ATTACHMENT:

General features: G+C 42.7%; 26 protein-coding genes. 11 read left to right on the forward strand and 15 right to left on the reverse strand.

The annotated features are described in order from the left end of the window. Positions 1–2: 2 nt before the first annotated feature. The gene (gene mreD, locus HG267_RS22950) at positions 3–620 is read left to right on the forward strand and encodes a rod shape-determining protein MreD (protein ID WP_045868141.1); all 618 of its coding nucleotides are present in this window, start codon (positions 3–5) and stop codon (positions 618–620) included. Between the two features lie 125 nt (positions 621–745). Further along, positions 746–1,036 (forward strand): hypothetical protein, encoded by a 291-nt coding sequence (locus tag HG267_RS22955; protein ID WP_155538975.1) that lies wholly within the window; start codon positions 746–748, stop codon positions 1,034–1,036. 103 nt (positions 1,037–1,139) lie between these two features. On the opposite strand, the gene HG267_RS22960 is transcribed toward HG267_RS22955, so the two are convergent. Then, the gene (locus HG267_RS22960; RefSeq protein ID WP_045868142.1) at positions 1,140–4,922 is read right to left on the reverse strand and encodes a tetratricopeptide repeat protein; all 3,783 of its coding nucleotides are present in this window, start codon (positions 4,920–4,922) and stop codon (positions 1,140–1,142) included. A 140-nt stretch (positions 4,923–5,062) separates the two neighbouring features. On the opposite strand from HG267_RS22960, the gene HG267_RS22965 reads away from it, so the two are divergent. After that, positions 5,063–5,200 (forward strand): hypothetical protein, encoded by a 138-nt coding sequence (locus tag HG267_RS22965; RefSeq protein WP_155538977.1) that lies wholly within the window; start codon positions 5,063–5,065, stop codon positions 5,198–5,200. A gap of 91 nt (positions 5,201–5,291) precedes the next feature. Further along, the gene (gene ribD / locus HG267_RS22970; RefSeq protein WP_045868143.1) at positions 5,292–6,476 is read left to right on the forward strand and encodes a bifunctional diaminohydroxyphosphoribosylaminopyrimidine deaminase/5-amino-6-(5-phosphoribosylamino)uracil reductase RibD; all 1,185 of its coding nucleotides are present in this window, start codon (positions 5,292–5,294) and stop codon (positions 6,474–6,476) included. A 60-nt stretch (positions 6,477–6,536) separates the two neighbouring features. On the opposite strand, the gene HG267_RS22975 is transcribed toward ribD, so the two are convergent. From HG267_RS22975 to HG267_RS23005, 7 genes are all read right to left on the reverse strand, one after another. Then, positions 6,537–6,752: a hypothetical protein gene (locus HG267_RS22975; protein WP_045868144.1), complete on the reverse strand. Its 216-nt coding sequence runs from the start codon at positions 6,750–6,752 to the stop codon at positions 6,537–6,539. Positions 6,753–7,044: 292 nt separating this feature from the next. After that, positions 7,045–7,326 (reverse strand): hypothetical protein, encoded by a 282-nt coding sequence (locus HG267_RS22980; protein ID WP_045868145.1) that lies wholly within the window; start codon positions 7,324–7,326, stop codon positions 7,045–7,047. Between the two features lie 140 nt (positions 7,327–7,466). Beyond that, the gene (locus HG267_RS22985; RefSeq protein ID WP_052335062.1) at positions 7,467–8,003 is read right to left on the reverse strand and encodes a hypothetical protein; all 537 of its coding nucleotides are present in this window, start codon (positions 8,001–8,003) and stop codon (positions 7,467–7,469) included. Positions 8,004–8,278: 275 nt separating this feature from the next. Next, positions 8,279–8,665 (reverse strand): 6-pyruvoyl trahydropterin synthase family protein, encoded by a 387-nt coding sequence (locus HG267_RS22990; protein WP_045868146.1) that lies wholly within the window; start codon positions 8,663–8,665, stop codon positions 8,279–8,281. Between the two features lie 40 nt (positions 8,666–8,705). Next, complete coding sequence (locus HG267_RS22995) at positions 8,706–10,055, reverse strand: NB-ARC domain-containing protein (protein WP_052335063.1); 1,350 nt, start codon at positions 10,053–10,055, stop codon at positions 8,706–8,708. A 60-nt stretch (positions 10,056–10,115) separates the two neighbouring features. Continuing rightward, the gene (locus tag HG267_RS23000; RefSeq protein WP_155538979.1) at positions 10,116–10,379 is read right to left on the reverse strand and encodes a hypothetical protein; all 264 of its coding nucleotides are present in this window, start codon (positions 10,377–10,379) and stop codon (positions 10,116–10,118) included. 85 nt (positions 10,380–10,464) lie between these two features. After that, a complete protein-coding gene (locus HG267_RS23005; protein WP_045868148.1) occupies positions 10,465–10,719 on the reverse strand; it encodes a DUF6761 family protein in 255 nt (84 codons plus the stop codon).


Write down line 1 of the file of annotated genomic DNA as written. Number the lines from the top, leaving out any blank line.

General features: G+C 42.7%; 26 protein-coding genes. 11 read left to right on the forward strand and 15 right to left on the reverse strand.